Lily Sacofsky as Clara, Charlotte Spencer as Esther, and Anne Reid as Lady Denham ably supported and enhanced Fox’s performance. Each of them brought their own nuance to the plot and I believed every second of it. When Clara comes to the realization she’s better off on Team Esther it is apparent and logical. Everything comes together nicely.

Perhaps I found her final decision a bit paradoxical after her speech about the fierceness of her love for the baby, but this is minor.

Conclusion

Sanditon is a decent show and I enjoyed it. Sadly, it lacked the deft touch necessary to bring it home as excellent entertainment. What did you think?

Tom Liberman

Why isn’t Hugh the Villain in All Creatures Great and Small?

All Creatures Great and Small

The latest episode of All Creatures Great and Small featured the return of Hugh. It afforded the writers an opportunity to present a clear villain to contrast with heroic James. They didn’t do so. Perhaps they had a couple of shots where Hugh smiled at the misfortune of James but that’s as far as it went.

Today I want to examine why Hugh is portrayed in this manner and what I think about that choice. It’s an interesting concept because most shows tend to break down the world into simple choices. Good guy versus bad guy. All Creatures Great and Small chose not to go that route.

Who is Hugh?

Hugh was the romantic interest and rival for Helen’s affection from the first season of All Creatures Great and Small. The two were engaged with their marriage marking the season finale. Helen, for various reasons including her affection for James, calls off the marriage at the last moment leaving Hugh at the altar.

The Reappearance of Hugh

Hugh is absent from season two up until now, although he is mentioned several times. This episode starts with James going to Hugh’s estate to ring a young bull. Hugh seems to smile at James’s misfortune with the bull and that leads the audience to believe Hugh is going to play the villain.

It turns out Hugh had the nose ring inserted because he planned to give it bull to Helen’s family as gift in replacement for a bull purchase that fell through as part of an episode in the previous season. He also puts Helen’s name on the farm deed as part of the renewal. Here is where we see Hugh not behaving in a villainous fashion. We learn he’s actually a decent fellow.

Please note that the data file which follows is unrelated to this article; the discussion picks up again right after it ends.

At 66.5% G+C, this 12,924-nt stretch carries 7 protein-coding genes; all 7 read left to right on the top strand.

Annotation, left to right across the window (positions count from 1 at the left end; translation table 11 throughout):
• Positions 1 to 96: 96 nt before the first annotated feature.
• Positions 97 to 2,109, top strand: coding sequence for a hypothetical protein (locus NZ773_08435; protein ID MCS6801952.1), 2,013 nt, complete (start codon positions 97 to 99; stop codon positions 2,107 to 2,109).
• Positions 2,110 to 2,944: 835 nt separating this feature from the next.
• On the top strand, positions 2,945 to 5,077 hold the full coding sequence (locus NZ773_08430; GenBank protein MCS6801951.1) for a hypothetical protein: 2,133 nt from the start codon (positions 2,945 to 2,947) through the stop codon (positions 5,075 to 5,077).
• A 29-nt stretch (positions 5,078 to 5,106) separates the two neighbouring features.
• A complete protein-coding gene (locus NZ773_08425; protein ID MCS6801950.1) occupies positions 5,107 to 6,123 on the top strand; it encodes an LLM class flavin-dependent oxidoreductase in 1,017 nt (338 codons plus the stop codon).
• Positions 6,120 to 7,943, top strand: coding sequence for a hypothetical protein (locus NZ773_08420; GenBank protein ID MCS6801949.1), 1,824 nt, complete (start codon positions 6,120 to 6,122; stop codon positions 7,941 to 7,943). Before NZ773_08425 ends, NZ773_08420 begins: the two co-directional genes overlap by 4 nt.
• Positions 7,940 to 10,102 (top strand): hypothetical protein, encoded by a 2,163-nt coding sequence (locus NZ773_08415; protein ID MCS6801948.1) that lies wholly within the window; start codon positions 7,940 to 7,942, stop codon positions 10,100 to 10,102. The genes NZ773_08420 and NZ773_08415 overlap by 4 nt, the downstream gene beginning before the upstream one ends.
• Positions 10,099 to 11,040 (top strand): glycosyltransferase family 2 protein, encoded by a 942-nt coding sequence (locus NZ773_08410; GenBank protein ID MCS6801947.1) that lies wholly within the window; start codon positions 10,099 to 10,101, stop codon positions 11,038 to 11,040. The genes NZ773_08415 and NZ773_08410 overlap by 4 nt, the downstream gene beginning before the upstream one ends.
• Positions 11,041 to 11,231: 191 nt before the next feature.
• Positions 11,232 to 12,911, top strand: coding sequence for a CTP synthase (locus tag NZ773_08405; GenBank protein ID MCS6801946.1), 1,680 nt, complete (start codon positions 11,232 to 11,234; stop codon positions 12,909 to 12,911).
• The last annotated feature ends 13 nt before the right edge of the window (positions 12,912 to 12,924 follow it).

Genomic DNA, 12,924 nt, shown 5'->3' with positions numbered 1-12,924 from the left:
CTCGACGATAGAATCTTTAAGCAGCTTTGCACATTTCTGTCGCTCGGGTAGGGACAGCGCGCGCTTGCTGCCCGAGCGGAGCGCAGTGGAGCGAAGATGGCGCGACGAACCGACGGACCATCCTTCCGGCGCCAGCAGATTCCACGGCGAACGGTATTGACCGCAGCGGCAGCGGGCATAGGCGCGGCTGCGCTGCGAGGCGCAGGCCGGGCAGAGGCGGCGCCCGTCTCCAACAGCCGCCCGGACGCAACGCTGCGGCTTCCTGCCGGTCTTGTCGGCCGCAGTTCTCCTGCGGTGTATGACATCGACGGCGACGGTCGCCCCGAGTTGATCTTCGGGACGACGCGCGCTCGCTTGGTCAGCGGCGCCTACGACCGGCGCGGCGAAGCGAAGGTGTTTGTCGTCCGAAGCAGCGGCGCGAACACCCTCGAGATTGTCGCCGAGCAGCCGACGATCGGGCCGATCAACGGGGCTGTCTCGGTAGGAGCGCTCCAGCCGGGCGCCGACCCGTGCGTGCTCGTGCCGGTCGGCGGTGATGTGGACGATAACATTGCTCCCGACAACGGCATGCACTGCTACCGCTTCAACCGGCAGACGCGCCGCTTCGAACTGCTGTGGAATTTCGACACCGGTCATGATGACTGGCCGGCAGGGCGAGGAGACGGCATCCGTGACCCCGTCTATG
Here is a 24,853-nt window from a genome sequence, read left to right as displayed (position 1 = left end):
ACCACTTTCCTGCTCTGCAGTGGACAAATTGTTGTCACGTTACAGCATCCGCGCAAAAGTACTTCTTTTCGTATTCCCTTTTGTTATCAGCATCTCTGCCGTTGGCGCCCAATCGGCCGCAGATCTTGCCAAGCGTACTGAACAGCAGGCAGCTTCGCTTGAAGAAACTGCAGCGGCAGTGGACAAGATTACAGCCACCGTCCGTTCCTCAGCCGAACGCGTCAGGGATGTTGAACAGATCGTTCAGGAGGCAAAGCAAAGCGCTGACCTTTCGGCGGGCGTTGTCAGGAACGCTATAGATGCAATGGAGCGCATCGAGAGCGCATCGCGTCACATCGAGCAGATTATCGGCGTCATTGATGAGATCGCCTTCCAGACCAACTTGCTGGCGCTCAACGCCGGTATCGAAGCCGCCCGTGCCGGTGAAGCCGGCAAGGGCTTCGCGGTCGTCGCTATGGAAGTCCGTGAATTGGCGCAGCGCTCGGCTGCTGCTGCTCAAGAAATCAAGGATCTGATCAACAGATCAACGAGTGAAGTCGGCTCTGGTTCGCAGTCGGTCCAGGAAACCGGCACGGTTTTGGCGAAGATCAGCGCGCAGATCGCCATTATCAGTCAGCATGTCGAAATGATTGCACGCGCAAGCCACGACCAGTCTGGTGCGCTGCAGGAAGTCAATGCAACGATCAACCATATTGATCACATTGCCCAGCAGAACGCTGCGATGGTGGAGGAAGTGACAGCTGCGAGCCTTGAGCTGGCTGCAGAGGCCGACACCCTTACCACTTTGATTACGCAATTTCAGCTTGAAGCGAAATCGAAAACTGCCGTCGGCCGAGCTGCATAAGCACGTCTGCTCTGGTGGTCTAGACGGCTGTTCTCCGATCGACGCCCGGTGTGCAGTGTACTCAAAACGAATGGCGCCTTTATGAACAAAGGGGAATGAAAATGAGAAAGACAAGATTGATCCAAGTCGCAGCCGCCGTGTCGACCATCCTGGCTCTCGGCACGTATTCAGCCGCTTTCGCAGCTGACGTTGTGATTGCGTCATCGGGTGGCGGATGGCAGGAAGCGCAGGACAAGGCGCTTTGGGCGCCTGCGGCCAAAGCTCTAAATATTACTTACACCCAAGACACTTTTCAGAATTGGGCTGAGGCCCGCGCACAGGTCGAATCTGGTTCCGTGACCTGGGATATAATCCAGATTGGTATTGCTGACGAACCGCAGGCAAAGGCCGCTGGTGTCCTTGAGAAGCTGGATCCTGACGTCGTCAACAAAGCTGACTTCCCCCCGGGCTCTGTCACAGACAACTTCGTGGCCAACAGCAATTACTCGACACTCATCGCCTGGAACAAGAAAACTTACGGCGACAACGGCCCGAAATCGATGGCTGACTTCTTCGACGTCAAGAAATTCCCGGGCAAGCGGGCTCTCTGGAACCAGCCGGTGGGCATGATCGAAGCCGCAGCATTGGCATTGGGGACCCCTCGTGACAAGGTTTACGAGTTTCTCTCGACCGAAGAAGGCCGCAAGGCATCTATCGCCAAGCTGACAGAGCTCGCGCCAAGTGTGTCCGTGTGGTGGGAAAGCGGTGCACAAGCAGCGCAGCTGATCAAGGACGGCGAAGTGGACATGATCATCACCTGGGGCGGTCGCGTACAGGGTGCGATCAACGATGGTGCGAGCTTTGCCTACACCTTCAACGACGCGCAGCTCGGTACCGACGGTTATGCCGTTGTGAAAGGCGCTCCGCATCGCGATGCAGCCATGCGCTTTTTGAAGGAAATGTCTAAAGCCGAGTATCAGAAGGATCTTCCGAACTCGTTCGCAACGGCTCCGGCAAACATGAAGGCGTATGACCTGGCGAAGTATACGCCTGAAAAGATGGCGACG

The central plot point of the episode is the cricket match between the landed gentry of the region and the local farmers. Hugh is the star bowler for one team while James is a late entry for the local side, although he lacks much experience with the game.

The Big Match

During the match, Hugh has a heartfelt talk with Helen where he admits his own trepidation about their relationship and shows no hard feelings.

In the big match Hugh faces James with the entire game at stake. James allows Hugh to win and rationalizes later to Helen that he felt he owed Hugh a win. Hugh then shakes James’s hand and offers him congratulations for a good game.

Why is Hugh Generous?

This question is the main focus of my blog. Why not make Hugh a monster? He has every right to be angry at James over Helen. Why not have him seek revenge? He might fail to renew the lease. He could purposely hit James with the cricket ball. He can make snide and nasty remarks at James’s expense. He doesn’t, but why?

Certainly, in a lot of other shows, that’s exactly the way they’d portray Hugh. A villain for the sake of comparing him to the hero. How are we to know James is a good guy if we don’t have a bad guy for the sake of comparison?

It’s my opinion the reason Hugh is a good egg is because that’s more realistic. It trusts the audience to understand that sometimes life happens. Just because James is a fine fellow doesn’t mean his romantic rival must be evil. It makes us view Hugh as a human being, not as a caricature of one. It’s nuanced and it’s interesting.

I like it

I think it’s probably pretty easy to guess my opinion on the portrayal of Hugh in All Creatures Great and Small. I think it’s great the writers are willing to trust my judgment. They don’t need to turn the world into tropes and boring cliches.

I don’t need Hugh to be bad to understand James is good. I don’t need James and Helen to be good all the time either. If anyone is a bit petty and angry in this episode, it’s James.

Well done, well done indeed.

Tom Liberman